BBC NEWS Americas Africa Europe Middle East South Asia Asia Pacific Arabic Spanish Russian Chinese Welsh
BBCi CATEGORIES   TV   RADIO   COMMUNICATE   WHERE I LIVE   INDEX    SEARCH 

BBC NEWS
 You are in: Sci/Tech
Front Page 
World 
UK 
UK Politics 
Business 
Sci/Tech 
Health 
Education 
Entertainment 
Talking Point 
In Depth 
AudioVideo 


Commonwealth Games 2002

BBC Sport

BBC Weather

SERVICES 
Wednesday, 23 January, 2002, 10:51 GMT
Here comes the Sun... again
Sun, Trace
The Sun's activity has picked up again
By BBC News Online science editor Dr David Whitehouse

The Sun's activity is increasing again, with more sunspots peppering the star's surface.


The current solar cycle appears to be double-peaked

Dr David Hathaway
The resurgence comes just two years after the Sun reached a maximum in its 11-year cycle of behaviour. Astronomers say a second peak of activity in so short a space a time is unusual but not unprecedented.

Although the cycle is thought to occur because of gas motions in the Sun, scientists admit they still have much to learn about the mechanisms at work.

A peak in activity is marked not just by more sunspots but also huge explosions, or solar flares, which erupt close to them. And coronal mass ejections - billion-tonne clouds of magnetized gas - will buffet the planets, including Earth.

According to sunspot counts, the most recent maximum peaked in the middle of 2000. Indeed, one energetic eruption on 14 July of that year - the so-called Bastille Day Event - resulted in spectacular aurorae as far south as Texas, US, and caused electrical brown-outs, temporarily disabling some satellites.

Spot counts

After that, sunspot counts slowly declined and the Sun was relatively quiet for month-long stretches. It seemed that the star was winding down. Or so astronomers had thought.

But as 2002 unfolds, the Sun is back on a high and once again littered with spots. Eruptions are also frequent. Dr David Hathaway, a solar physicist at the American space agency's Marshall Space Flight Center, said: "The current solar cycle appears to be double-peaked," and the second peak has arrived.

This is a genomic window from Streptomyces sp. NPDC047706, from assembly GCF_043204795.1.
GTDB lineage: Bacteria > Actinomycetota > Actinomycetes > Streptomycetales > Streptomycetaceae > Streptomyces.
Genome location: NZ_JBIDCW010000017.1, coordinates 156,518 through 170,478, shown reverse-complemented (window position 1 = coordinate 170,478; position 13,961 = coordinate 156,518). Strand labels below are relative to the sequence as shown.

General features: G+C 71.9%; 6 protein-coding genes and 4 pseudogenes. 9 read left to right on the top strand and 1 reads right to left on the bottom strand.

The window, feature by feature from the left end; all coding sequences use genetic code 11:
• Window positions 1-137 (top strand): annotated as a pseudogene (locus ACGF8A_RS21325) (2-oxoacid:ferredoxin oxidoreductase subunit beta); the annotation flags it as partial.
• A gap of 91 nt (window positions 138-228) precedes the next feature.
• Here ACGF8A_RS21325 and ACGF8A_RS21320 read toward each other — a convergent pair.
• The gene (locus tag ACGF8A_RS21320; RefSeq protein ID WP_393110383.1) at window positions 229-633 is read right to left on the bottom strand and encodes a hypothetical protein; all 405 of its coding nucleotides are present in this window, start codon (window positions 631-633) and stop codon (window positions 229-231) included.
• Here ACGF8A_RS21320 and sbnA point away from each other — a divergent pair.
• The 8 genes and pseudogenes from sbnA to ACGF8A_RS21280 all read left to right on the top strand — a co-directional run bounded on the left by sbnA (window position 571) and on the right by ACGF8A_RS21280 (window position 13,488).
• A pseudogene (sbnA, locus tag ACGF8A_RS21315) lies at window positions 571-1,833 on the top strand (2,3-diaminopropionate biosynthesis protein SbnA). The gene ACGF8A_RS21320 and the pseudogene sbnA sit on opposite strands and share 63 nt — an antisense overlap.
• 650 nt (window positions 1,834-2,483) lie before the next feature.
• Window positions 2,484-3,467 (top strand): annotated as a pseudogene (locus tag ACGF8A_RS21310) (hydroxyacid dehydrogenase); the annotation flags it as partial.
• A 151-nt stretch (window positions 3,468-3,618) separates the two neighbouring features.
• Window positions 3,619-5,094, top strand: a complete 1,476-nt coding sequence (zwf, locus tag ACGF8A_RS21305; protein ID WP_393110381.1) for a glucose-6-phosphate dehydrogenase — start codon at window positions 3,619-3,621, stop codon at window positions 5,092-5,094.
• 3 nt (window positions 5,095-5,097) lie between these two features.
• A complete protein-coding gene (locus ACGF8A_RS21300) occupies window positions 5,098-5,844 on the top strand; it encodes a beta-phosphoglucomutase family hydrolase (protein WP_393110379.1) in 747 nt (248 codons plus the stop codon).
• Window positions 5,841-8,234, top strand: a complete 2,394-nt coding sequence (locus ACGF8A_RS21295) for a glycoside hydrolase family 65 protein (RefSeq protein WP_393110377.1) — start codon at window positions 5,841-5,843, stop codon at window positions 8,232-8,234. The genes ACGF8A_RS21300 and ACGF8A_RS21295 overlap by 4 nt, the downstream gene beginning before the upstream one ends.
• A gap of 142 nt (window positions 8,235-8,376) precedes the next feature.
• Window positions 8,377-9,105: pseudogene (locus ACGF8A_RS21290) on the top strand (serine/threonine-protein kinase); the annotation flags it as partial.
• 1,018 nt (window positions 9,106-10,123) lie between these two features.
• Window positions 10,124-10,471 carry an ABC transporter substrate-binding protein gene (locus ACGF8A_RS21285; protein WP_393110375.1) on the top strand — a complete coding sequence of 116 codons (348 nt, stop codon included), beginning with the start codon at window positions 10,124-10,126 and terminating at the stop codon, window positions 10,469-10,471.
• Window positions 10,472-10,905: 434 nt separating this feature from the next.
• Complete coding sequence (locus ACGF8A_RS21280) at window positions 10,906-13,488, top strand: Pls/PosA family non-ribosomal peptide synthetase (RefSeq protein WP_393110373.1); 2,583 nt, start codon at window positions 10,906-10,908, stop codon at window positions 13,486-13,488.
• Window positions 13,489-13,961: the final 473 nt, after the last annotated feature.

Lights Juha Kinnunen
The increased activity will please skywatchers (Image by Juha Kinnunen)
After analysing past 11-year cycles, some astronomers said the sunspot count in 2000 peaked a few months earlier than had been expected; perhaps indicative of an extended maximum to come.

In this apparent second maximum, the count is only a few percent smaller than the first.

A "double-dip" is unsurprising say scientists. The maximum of 11 years ago was much the same. A first peak arrived in mid-1989 followed by a smaller maximum in early 1991. In fact, if the ongoing cycle proves to be a double, it will be the third such double-peaked cycle in a row.

Chaotic behaviour

During solar maximum, the intense magnetic fields that reach above the Sun's surface become tangled, particularly near the sunspots. The twisted magnetic fields can snap back and explode, powering solar flares and coronal mass ejections.

Dr Hathaway notes a widespread misconception that solar activity varies every 11 years "like a pure sinusoid". In fact, he says, solar activity is chaotic; there is more than one period.

The source of all this variability is the turbulent outer layer of the Sun. Occupying its outermost third is a convective zone where gas is rising and falling in planet-sized cells.

Below the convective zone lies a radiative zone, which is a calmer region, where photons transport the Sun's energy outward. The Sun's changeable magnetic field is generated at the boundary between these two layers, where strong electric currents flow.

Last year, scientists using a technique called helioseismology, probed the Sun's interior, revealing that currents of gas at the base of the convective zone change velocity every 16 months.

"That's about the same as the time between the double peaks of recent solar maxima," said Dr Hathaway. But are the two connected? "It's hard to be sure," he said, because the detailed inner workings of the Sun were a mystery.

But whatever the cause, a resurgent Sun is welcomed by many skywatchers. Solar eruptions trigger aurorae on Earth, filling the night sky at high latitudes with dancing lights.

See also:

07 Nov 01 | Sci/Tech
First glimpse inside a sunspot
26 Apr 01 | Sci/Tech
Satellite makes Sun 'transparent'
28 Sep 01 | Sci/Tech
Sky's enchanting show
02 Apr 01 | Sci/Tech
Light show set to continue
30 Mar 01 | Sci/Tech
Giant sunspot erupts
Links to more Sci/Tech stories are at the foot of the page.


E-mail this story to a friend

Links to more Sci/Tech stories